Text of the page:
Double layer STEVE, Eero Karvinen
      Double-Layer STEVE. Image: Eero Karvinen

      STEVE's appearance can resemble single, detached rays or there can be rays within the arc itself.

      Riku Talvio, STEVE
      A ray-like STEVE. Photo by: Riku Talvio

      Quite often purple rays within the aurora oval itself get mistakenly identified as STEVE. While within the aurora oval the purple rays tend to disappear relatively fast, STEVE-events can last from ten minutes to hours.

      STEVE very rarely shows green color, whereas lower edges oval's traveling rays tend to be clearly green. However, occasionally there may also be a green, "toothed" band called ”picket fence” below and aligned with the STEVE arc.

      Sirpa Pursiainen, STEVE picket fence
      STEVE with picket fence. Image: Sirpa Pursiainen

      SAR arcs are a different phenomenon happening in the same region that sometimes gets mixed up with STEVE. SAR-arcs, however, are more diffuse, dimmer or fainter, purely red, and lasts longer than STEVE, even days.

      Atacan Ergin, STEVE SAR
      This rare image shows a red SAR-arc with a white STEVE arc. There is an area without aurora light around STEVE. Image: Atacan Ergin

      When photographing a suspected STEVE, it is important to try capturing both the arc form and the arc's location in relation to the rest of the oval.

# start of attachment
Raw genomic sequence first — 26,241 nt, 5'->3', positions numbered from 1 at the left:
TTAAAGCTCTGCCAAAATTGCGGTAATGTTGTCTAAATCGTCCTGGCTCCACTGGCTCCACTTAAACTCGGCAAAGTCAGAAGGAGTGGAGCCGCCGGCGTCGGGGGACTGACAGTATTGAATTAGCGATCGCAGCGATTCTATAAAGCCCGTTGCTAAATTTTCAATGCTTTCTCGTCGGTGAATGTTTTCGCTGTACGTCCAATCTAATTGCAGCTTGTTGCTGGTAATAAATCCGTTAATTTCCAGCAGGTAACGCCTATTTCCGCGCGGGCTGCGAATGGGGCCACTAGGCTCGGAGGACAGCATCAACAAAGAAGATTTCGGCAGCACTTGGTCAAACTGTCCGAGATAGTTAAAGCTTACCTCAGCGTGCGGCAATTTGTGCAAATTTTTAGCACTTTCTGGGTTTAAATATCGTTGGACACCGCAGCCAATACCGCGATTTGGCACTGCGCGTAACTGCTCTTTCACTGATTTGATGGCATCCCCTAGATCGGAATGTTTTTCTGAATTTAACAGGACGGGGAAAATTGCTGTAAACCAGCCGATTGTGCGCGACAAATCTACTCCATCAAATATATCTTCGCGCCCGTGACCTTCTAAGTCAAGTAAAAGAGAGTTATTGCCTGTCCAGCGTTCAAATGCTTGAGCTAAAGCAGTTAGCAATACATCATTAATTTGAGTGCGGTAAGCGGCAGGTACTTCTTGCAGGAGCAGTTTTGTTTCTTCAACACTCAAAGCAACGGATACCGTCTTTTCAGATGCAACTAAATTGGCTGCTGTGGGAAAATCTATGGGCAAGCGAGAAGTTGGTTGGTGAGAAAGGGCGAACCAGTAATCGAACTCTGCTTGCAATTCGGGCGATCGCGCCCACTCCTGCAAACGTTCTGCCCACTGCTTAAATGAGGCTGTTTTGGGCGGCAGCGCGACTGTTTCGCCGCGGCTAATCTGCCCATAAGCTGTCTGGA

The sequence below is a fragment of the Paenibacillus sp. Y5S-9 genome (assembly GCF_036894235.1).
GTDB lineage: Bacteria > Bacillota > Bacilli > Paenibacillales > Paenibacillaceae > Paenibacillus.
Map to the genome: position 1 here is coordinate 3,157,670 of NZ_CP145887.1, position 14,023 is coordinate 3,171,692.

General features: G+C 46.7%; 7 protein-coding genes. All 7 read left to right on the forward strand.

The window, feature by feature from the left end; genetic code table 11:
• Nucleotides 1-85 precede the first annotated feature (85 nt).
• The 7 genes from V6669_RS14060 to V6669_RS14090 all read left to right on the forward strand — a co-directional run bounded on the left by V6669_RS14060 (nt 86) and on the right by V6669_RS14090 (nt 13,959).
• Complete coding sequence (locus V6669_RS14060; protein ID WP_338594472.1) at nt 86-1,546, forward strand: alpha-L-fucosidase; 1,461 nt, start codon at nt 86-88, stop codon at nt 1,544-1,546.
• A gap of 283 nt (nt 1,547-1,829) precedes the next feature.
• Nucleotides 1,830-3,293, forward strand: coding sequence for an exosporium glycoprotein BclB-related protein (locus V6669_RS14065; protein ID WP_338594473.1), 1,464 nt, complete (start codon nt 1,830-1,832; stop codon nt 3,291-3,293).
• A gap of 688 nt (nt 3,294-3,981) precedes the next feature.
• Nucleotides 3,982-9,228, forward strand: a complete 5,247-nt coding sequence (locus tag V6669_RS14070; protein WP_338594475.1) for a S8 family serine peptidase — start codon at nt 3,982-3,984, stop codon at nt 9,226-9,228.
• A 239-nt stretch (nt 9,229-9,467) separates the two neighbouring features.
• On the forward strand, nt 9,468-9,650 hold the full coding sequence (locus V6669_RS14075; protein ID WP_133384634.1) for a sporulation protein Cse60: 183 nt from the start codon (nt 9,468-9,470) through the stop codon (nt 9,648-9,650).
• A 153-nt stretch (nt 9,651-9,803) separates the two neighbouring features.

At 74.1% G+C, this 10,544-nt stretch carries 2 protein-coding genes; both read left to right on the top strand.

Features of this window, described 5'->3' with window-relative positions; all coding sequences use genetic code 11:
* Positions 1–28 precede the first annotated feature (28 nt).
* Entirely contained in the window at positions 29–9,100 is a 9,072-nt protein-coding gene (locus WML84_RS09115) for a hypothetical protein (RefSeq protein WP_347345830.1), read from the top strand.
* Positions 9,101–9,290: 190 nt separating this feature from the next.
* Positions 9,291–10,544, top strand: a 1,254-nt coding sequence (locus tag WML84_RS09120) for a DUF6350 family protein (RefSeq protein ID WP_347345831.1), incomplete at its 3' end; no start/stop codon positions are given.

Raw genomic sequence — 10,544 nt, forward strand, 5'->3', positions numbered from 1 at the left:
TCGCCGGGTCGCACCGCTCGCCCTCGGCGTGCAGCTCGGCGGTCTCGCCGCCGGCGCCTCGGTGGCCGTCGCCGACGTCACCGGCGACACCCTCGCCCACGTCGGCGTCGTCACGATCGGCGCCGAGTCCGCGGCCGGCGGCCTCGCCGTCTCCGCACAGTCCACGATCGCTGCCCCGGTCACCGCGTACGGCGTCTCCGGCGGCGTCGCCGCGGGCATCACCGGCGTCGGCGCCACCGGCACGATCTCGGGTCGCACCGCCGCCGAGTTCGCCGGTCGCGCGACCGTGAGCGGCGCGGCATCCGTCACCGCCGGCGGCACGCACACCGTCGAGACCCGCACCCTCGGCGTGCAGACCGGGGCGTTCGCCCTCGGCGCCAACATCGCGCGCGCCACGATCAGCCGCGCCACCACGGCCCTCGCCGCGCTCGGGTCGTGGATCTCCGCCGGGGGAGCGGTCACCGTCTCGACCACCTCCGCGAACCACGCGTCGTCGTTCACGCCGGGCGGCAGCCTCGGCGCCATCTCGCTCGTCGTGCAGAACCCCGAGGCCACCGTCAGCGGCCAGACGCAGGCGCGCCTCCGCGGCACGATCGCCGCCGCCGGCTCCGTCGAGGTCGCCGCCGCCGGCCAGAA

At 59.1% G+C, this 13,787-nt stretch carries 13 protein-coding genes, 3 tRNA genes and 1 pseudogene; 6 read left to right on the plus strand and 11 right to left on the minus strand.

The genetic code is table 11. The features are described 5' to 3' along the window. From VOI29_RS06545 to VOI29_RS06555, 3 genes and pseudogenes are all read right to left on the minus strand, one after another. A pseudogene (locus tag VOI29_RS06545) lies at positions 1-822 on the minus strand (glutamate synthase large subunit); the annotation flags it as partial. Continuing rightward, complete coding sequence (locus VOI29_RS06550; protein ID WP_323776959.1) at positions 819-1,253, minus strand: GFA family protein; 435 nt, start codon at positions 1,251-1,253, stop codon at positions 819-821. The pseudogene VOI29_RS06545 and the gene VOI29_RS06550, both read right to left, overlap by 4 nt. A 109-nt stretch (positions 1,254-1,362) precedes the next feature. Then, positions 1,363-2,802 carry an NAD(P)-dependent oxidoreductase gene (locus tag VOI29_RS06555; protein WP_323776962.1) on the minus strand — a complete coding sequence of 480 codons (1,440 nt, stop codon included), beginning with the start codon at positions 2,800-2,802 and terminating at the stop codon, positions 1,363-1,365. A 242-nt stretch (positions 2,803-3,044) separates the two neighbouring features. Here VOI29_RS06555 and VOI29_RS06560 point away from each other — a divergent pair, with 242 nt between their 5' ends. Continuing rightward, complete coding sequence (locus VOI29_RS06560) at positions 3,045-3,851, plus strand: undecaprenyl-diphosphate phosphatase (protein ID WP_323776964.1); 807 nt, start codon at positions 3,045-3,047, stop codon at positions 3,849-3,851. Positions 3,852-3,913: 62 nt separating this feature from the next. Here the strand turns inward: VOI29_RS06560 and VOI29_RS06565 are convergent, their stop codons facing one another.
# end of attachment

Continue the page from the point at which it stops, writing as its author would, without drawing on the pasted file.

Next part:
In some cases, fine westward-moving structures can be observed within the arc. These can be captured by taking videos of the event or capturing short-exposure animations.

Comments: 8 pcs
Pirjo Koski - 27.2.2017 at 18.53 Report this

Tuo on muuten melko oudon näköinen! Toivottavasti joku supertulkitsija näkisi tämän kuvan...

Emma Bruus - 27.2.2017 at 21.11 Report this

Voi jestas siellä on pimeää! Upeat otokset.

Matti Lamminen - 28.2.2017 at 01.00 Report this

Vaikuttaa varsinkin toisen kuvan perusteella ilmahehkulta. Protonikaarikaan ei voi olla.

Karri Pasanen - 28.2.2017 at 15.57 Report this

Kyllä tuossa vasemmalla yläkulmassa on selvästi minun mielestä jotain sinistä ja punaista revontulivaloa, mutta onko se jotain harvinaisempaa laatua sitten, sitä en osaa kyllä sanoa. Kuvan alaosassa toki ihan peruskaari.

Tapio Lahtinen - 28.2.2017 at 20.47 Report this

Voisko olla SAR-kaari ?

Matti Lamminen - 2.3.2017 at 00.01 Report this

SAR ja protonikaarethan ovat punaisia, vakaita, himmeitä ja harvinaisia. Elektroniperäinen SAR (stable aurorial red), tai vielä harvinaisempi protonien törmäyksistä syntyvä protonikaari.

Emma Bruus - 25.1.2023 at 14.27 Report this

Heeeei! Sehän on STEVE-kaari. Kuin suoraan oppikirjasta. Onnittelut näin hieman jälkikäteen :)

Eero Karvinen - 26.1.2023 at 17.16 Report this

Tyypillinen himmeähkö STEVE näissä kuvissa. Sinertävä osa pinkin yläpuolella liittyy usein heti auringon laskun jälkeen ilmestyneeseen STEVE:n. Hieno havainto!